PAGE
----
3 July 2022 – 14th Sunday (C)

3 July 2022 – 14th Sunday (C)

(1) Isaiah 66:10-14

After the Exile, Jerusalem is like a mother nursing her child at the breast

Rejoice with Jerusalem, and be glad for her, all you who love her; rejoice with her in joy, all you who mourn over her, that you may nurse and be satisfied from her consoling breast; that you may drink deeply with delight from her glorious bosom.

For thus says the Lord: I will extend prosperity to her like river, and the wealth of the nations like an overflowing stream; and you shall nurse and be carried on her arm, and dandled on her knees.

As a mother comforts her child, so I will comfort you; you shall be comforted in Jerusalem. You shall see, and your heart shall rejoice; your bodies shall flourish like the grass; and it shall be known that the hand of the Lord is with his servants, and his indignation is against his enemies.

Responsorial: Psalm 65:1-7, 16, 20

R./: Let all the earth cry out to God with joy

Cry out with joy to God all the earth,
O sing to the glory of his name.
O render him glorious praise.
Say to God: ‘How tremendous your deeds! (R./)

‘Before you all the earth shall bow:
shall sing to you, sing to your name!’
Come and see the works of God,
tremendous his deeds among men. (R./)

He turned the sea into dry land,
they passed through the river dry-shod.
Let our joy then be in him;
he rules for ever by his might. (R./)

Come and hear, all who fear God.
I will tell what he did for my soul.
Blessed be God who did not reject my prayer
nor withhold his love from me. (R./)

(2) Galatians 6:14-18

Paul bears the marks of Christ’s passion on his own body

May I never boast of anything except the cross of our Lord Jesus Christ, by which the world has been crucified to me, and I to the world. For neither circumcision nor uncircumcision is anything; but a new creation is everything! As for those who will follow this rule – peace be upon them, and mercy, and upon the Israel of God.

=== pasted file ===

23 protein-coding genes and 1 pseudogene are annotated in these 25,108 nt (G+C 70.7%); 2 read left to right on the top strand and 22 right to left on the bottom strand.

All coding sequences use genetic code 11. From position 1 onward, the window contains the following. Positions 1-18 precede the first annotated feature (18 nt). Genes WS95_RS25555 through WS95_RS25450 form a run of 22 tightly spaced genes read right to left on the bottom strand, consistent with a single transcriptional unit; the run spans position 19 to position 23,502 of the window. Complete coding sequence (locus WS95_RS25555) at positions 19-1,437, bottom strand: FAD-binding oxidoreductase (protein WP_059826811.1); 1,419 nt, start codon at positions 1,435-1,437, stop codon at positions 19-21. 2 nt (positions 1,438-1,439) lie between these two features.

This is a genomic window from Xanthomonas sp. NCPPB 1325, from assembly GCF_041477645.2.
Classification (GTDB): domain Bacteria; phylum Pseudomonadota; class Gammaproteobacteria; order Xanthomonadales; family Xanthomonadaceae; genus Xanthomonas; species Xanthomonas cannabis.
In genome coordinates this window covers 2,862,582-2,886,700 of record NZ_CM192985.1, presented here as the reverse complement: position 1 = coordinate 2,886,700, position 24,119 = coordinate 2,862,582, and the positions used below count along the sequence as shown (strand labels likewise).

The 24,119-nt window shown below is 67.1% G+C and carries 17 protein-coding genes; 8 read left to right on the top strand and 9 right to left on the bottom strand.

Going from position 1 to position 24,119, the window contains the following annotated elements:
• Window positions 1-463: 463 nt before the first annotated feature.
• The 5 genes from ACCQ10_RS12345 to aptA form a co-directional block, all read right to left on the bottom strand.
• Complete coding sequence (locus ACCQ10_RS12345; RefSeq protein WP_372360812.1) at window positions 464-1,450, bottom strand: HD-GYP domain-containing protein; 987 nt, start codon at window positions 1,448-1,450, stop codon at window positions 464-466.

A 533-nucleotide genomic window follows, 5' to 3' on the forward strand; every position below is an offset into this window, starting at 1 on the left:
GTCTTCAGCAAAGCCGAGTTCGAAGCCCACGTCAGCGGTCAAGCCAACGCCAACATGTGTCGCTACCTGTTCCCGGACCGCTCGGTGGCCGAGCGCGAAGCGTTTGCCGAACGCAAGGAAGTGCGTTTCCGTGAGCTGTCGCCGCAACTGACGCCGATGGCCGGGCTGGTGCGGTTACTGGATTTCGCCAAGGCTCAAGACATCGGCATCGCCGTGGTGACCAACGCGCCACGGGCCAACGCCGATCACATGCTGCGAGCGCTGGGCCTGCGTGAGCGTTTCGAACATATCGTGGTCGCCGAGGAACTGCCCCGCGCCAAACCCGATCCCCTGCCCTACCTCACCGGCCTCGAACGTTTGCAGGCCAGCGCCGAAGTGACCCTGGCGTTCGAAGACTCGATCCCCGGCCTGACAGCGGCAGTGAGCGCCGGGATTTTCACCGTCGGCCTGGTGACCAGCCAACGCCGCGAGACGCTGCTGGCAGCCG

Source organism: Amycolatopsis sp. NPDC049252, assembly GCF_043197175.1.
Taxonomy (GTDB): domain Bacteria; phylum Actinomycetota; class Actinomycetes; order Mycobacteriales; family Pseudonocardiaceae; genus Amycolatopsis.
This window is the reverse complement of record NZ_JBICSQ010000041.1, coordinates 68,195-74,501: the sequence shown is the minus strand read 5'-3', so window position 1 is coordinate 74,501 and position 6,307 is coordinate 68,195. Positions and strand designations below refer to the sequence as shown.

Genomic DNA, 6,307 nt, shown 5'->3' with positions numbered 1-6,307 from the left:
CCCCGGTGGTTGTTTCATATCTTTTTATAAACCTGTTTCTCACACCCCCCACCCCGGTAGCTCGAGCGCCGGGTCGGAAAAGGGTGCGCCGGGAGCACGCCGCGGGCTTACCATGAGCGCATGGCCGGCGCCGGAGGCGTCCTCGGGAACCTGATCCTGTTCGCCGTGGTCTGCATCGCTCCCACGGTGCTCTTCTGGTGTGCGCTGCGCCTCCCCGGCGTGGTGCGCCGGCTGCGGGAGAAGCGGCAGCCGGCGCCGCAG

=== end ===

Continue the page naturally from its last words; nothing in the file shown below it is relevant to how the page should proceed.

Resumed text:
From now on, let no one make trouble for me; for I carry the marks of Jesus branded on my body. May the grace of our Lord Jesus Christ be with your spirit, brothers and sisters. Amen.

Gospel: Luke 10:1-12, 17-20

Jesus sent the seventy missionaries to share in his powerful ministry

or, shorter version: 10:1-9omitting the italics

The Lord appointed seventy others and sent them on ahead of him in pairs to every town and place where he himself intended to go. He said to them, “The harvest is plentiful, but the labourers are few; therefore ask the Lord of the harvest to send out labourers into his harvest. Go on your way. See, I am sending you out like lambs into the midst of wolves. Carry no purse, no bag, no sandals; and greet no one on the road. Whatever house you enter, first say, ‘Peace to this house!’ And if anyone is there who shares in peace, your peace will rest on that person; but if not, it will return to you. Remain in the same house, eating and drinking whatever they provide, for the labourer deserves to be paid. Do not move about from house to house. Whenever you enter a town and its people welcome you, eat what is set before you; cure the sick who are there, and say to them, ‘The kingdom of God has come near to you.’

But whenever you enter a town and they do not welcome you, go out into its streets and say, ‘Even the dust of your town that clings to our feet, we wipe off in protest against you. Yet know this: the kingdom of God has come near.’ And I tell you, on that day it will be more tolerable for Sodom than for that town.